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Dubuque Symphony Welcomes Two New Directors


As the Dubuque Symphony Orchestra figures out how its youth ensembles will function during the new school year, it welcomes two new directors for those groups.

The DSO recently hired Rob Stull as conductor of the Dubuque Symphony Youth Orchestra (DSYO), and Ghyas Zeidieh as conductor of the Youth String Ensemble and Philharmonia. The youth orchestra has about 35 students, from grades 8 to 12, and the lower ensembles are based on years playing, mostly students in grades 5 to 8. Dr. Stull – who earned his doctorate from the University of Cincinnati College-Conservatory of Music – is Director of Bands and Assistant Professor at Clarke University, and replaces Benjamin Firer with the youth orchestra.   

Hannah Von Mulert, education director for the Dubuque Symphony, says his energy level is outstanding.

Credit Dubuque Symphony Orchestra
Rob Stull

“He seems to have such a passion, such a high energy for education, bringing music into the lives of these students. One of the things that really stood out was his interest in branching out from the classics – so they’re not always going to be playing Bach or playing Beethoven.

“He has experience with a lot of different works that these orchestras would not typically play, so we’re looking forward to having him bring more diversity, I think into the repertoire the students are playing.”

She says Stull is excited about doing multimedia works, and growing the program in new ways. 
The DSO was surprised it had to fill the other ensemble positions, which were led by husband-and-wife Becca and Andrew Geyssens, who moved to Texas to work for a school district there. Dr. Zeidieh – who has a doctorate from the University of Iowa -- has led many workshops with student orchestras and youth symphonies, including the Quad City Youth Symphony.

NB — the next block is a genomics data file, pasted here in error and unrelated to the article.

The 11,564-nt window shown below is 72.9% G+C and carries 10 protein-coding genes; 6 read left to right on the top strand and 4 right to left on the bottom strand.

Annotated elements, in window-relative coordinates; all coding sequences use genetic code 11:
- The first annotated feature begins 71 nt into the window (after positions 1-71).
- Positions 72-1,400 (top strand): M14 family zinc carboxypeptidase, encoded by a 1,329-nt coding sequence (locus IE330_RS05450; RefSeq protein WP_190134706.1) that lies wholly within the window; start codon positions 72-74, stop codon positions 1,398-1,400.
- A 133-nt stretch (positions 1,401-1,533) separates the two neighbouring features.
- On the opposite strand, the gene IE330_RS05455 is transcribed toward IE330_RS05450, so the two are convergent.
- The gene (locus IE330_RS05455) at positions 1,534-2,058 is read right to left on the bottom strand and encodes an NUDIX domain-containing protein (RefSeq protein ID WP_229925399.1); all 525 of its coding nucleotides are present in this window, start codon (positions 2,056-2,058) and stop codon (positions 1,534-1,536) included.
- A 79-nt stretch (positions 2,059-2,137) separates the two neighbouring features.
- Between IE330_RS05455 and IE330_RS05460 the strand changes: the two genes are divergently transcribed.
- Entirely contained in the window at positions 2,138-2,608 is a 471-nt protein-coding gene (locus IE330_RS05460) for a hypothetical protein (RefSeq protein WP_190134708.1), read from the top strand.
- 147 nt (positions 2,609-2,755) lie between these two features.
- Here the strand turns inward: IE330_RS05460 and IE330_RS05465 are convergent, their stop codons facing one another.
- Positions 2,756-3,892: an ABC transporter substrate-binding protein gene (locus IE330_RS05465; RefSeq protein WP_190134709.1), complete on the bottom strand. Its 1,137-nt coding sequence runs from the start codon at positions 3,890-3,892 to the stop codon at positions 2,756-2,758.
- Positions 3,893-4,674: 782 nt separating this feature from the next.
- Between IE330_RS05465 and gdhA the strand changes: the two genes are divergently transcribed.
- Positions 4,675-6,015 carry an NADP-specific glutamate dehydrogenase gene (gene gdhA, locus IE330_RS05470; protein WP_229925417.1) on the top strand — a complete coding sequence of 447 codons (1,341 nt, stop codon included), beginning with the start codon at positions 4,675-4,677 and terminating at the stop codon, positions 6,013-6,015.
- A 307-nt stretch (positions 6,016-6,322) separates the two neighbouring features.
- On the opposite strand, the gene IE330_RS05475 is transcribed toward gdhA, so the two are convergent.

Credit Dubuque Symphony Orchestra
Ghyas Zeidieh

“Ghyas has a huge passion working with kids. He is Suzuki certified, and has his own studio where he is teaching very young students, beginner level students. He really seems to have a passion for educating and working with younger children, too. It really shone through that he really cared about kids’ music education, more so than necessarily conducting a higher-level group. He really seems to have a passion for having those younger students being able to grow and learn music.”

Von Mulert says the DSO is working on a schedule for the fall, while waiting for the  school district to figure out its schedule. 

“We’re kind of at the point we have to be a little innovative and come up with our own ideas and plans for how we’re going to make this work this year, so that’s something we’re still finalizing.”

Normally, the youth ensembles would start auditions and rehearsals in late August, with three concerts during the year.

A native of Detroit, Herb Trix began his radio career as a country-western disc jockey in Roswell, New Mexico (“KRSY, your superkicker in the Pecos Valley”), in 1978. After a stint at an oldies station in Topeka, Kansas (imagine getting paid to play “Louie Louie” and “Great Balls of Fire”), he wormed his way into news, first in Topeka, and then in Freeport Illinois.